Some of these are employees who have the authority to directly or indirectly plan and control business operations, and significantly influence your day-to-day operations and processes. These essential workers are your key personnel.
What are Key Personnel?
Key personnel are individuals who perform essential functions in your business. Often, these employees in an organization are experts in specific areas. They may be the only ones who know how to complete specific tasks, or who have information about a specific part of your business.
Also called key employees, they directly, significantly, and positively contribute to the company’s value. They exceed expectations in fulfilling their responsibilities and making important decisions, which improves sales, profitability, product development, and other critical business drivers.
If these employees are not available in crucial times, it could affect your ability to do business effectively.
Who are your Key Personnel?
When you think of key personnel, you most likely visualise a company’s CEO, Vice President, and other key management employees or the people positioned at the top and have a say in the company’s long-term strategy and overall operations.
While small businesses usually have top executives, they also have other types of key personnel including mid-level managers and regular professional staff whose duties might involve carrying out top-level strategy, leading their departments, or even performing operational work.
A small business has non-management professionals who are also key assets for the company’s success. Some of these positions include:
Accountants and Bookkeepers. These roles are essential for monitoring the company’s financial status and may involve analyzing financial data, creating reports, handling day-to-day transactions, implementing security controls, and handling the company’s taxes.
Human resources professionals. While top managers have a say in the hiring process, HR professionals assist with recruitment, training, performance management, employee relations issues, compensation, and employee policies.
Marketing professionals. When the company decides to offer a product or service, these professionals are the ones who come up with how to make them appealing to customers as well as advertising methods and how to set the price.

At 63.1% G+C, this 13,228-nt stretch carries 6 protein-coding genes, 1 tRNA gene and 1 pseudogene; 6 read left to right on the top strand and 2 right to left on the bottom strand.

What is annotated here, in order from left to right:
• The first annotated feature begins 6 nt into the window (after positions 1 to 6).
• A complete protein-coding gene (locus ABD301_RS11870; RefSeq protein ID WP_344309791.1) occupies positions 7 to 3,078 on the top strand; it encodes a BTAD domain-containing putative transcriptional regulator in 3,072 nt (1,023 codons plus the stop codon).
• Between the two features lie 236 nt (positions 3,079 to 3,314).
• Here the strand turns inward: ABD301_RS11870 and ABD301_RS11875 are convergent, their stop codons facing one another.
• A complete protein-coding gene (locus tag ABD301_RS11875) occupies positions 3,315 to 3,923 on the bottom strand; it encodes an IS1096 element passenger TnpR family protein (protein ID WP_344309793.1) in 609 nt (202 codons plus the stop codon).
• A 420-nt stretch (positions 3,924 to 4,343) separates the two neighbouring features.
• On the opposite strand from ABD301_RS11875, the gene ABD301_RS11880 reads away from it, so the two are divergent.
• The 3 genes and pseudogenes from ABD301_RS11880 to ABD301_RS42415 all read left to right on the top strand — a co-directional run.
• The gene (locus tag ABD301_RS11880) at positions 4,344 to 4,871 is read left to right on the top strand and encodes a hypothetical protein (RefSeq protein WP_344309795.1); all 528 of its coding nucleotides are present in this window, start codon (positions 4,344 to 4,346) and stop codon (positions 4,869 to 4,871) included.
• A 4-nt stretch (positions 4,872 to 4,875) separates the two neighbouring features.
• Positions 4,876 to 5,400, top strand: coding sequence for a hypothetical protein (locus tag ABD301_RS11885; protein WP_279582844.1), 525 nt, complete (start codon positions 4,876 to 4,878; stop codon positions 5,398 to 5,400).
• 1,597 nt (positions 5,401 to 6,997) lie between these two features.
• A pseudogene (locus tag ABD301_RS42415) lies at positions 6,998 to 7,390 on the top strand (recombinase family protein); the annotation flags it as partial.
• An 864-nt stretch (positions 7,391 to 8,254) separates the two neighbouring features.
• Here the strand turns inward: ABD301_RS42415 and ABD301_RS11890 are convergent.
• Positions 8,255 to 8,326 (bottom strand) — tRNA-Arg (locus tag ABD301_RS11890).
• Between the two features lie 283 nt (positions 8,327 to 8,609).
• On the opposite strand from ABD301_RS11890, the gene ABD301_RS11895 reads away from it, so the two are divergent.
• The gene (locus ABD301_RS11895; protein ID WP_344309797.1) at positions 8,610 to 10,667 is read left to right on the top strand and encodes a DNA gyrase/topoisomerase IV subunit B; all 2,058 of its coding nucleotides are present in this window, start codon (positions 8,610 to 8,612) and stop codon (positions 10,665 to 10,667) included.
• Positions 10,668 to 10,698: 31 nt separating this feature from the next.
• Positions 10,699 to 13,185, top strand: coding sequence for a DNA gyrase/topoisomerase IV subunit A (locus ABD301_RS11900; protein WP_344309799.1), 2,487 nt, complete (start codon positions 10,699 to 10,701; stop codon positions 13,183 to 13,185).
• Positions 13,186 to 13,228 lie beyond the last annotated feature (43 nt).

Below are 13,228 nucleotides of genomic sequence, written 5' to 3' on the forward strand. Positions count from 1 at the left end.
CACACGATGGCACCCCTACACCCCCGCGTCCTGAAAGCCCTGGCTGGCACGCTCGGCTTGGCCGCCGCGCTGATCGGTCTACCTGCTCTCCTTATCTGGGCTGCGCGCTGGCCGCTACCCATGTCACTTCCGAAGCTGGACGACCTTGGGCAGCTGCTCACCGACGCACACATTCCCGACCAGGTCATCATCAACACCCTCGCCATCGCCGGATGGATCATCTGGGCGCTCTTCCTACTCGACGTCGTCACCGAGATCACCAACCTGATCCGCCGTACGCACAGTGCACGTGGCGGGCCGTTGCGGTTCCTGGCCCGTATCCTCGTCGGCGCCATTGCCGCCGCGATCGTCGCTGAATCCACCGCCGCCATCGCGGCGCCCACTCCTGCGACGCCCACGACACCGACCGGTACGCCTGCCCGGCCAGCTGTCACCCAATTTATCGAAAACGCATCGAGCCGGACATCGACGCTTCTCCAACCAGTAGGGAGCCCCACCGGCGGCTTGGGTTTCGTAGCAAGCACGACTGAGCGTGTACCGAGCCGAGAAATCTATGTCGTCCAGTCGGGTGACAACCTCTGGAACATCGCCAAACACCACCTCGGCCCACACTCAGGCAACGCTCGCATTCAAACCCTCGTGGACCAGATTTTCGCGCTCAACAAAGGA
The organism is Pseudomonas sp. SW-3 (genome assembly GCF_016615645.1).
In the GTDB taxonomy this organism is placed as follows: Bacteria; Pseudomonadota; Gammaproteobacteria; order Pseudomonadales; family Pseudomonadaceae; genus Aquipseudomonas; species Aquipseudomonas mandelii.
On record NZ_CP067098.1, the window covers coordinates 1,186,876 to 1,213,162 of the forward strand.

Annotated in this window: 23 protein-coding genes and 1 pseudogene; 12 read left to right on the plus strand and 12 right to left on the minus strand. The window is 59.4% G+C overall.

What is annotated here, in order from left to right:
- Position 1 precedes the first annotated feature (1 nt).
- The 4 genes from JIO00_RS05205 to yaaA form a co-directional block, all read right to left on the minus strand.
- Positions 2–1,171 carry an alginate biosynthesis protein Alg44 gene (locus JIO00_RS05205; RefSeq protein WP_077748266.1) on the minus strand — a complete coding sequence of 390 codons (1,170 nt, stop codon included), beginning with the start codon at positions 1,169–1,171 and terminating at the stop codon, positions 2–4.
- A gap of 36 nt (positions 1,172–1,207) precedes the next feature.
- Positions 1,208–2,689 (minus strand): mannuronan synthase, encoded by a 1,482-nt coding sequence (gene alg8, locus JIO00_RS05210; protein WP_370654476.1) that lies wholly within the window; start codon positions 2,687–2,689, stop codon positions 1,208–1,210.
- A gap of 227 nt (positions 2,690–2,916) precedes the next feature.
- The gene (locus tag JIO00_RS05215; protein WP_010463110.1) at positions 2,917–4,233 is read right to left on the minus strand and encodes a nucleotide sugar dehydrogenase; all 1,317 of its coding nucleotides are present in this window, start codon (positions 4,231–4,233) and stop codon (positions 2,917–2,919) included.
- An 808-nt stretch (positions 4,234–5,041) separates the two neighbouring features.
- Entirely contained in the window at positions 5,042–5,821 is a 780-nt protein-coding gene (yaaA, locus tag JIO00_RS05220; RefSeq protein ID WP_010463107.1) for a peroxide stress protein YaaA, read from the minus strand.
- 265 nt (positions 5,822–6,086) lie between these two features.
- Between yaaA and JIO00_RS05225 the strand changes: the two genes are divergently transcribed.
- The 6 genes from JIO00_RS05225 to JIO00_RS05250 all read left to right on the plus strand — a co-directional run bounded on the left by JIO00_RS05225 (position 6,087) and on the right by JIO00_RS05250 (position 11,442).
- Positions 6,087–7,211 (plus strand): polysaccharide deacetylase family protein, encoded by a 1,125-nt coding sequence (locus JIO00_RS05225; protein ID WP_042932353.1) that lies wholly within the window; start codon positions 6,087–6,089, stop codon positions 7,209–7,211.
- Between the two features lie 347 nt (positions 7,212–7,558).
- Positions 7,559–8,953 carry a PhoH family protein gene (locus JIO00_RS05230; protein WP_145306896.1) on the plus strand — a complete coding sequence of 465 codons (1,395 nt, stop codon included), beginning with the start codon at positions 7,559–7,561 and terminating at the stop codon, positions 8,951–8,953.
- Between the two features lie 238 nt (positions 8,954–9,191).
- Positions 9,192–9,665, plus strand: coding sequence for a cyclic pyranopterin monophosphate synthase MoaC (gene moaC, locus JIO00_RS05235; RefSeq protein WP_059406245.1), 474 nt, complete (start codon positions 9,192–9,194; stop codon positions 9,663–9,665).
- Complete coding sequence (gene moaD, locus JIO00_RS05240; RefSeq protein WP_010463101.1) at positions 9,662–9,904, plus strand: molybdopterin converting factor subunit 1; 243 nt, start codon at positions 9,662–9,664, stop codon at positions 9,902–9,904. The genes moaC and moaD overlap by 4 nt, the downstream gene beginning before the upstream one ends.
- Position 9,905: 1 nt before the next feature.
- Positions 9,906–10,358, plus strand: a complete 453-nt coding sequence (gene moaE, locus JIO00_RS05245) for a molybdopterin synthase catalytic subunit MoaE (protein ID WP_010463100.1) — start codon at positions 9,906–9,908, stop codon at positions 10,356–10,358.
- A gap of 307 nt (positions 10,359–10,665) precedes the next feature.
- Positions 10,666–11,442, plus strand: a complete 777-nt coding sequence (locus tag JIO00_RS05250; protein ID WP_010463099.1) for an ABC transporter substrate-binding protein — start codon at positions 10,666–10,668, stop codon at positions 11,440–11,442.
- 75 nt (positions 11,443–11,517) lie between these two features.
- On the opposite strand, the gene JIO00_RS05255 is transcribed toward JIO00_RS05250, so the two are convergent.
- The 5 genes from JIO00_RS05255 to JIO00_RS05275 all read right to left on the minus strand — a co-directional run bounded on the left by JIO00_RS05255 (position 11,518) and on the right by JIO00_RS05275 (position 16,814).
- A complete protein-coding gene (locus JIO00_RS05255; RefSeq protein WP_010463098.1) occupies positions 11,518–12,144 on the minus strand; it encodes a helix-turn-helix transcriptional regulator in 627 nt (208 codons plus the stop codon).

IT professionals. These professionals are crucial to small businesses whether they keep the business’s systems running, secure confidential data, run the company’s website or ensure good performance of company networks. In small businesses in the technology sector, their presence is even more crucial.
Creative staff. Content creators such as writers and video editors have a key role in presenting important information about the company in an appealing way, while graphic designers focus on visuals seen in advertising materials and on the web.
How do you manage your Key Personnel?
It is no longer enough for businesses to simply put together an amazing team. The key to success and longevity in today’s competitive business environment begins and ends with managing your vital workers and ensuring employee retention. The financial implications of a high turnover rate, where the cost of training and recruitment is lost, are high. On average, employee replacement costs a company one-fifth of that worker’s salary. Since those numbers rise according to position and salary, retaining key employees is a critical financial, as well as strategic, consideration for your business.
Implementing workplace policies that benefit workers and help boost employee retention is not simply a “nice” thing for businesses to do for their employees. Maintaining a stable workforce by reducing employee turnover through better compensation and flexible workplace management and policies also makes good business sense, as it can result in significant cost savings to employers.
Here are a few ways on how to better manage your key personnel and ensure employee satisfaction and retention: